Descriptive Set Theory


What's descriptive set theory? It is the study of sets easily described.

Ok; to be more specific. Imagine all sets. There are a bunch of them. Sometimes; we encounter sets with weird properties. We study sets that don't have weird properties.

For example; thanks to the axiom of choice; we could find a "figure" in the plane that doesn't have an area; and I don't mean in the sense that its area is 0; but rather; that we cannot define a quantity for its area.

The problem with this sets; is that it's basically imposible to exhibit. We know that it exists; but giving out it's members it's not an easy task.

On the other side; must "natural" examples of sets we encounter usually are easily described; at least in a certain way. For example; an interval; the set of numbers where a particular function is continuous;  all compact perfect subsets of the reals; the set of all invariant G-ergodic measures on a Polish space X for G a countable set of homeomorphisms of X.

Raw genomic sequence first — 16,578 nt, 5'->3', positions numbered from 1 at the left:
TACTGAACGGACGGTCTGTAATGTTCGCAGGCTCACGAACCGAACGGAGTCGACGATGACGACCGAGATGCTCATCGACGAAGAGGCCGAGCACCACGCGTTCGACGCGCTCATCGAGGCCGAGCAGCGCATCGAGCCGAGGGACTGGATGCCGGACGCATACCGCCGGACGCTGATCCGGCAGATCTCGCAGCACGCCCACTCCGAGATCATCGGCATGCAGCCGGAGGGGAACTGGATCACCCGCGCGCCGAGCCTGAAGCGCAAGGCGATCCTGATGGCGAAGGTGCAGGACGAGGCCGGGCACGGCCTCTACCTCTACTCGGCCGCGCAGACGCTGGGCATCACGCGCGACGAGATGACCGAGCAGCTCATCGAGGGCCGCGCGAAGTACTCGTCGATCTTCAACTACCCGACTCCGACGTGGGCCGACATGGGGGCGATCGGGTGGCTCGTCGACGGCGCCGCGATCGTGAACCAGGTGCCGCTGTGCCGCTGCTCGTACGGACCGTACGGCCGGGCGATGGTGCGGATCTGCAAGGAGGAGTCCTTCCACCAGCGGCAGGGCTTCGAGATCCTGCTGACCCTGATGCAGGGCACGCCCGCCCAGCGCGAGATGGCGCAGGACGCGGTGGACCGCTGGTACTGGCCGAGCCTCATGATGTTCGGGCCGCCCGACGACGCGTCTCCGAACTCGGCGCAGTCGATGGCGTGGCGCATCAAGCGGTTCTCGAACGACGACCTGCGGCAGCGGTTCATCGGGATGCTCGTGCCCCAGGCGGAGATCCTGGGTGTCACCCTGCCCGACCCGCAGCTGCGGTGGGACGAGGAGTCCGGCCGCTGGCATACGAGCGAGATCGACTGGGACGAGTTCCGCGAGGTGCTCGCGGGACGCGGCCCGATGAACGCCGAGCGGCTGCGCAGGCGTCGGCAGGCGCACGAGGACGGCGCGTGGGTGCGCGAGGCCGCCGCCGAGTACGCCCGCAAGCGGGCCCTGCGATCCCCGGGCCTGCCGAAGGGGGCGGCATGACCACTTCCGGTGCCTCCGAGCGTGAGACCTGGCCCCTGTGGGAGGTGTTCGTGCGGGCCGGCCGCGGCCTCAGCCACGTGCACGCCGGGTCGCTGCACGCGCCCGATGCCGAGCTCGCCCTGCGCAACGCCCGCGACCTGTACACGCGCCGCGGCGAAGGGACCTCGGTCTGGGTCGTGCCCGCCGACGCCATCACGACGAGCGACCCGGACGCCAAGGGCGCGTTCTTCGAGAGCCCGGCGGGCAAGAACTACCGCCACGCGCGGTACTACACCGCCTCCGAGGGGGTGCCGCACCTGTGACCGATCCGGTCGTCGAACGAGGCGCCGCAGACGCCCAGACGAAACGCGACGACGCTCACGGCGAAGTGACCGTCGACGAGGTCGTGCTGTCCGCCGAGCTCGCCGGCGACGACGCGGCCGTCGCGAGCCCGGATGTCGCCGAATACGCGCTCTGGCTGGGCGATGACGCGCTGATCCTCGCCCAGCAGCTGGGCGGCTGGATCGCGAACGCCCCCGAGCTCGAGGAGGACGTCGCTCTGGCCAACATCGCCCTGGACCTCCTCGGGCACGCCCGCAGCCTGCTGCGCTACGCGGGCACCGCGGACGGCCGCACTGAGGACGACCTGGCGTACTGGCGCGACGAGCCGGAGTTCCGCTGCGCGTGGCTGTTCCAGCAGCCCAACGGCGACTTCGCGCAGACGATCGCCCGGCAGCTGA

We study this type of sets, looking for nice properties they share; and that's descriptive set theory. It's a nice combination of general topology with logic and set theory; with applications in areas as diverse as combinatories,  probability theory, topological groups; etc.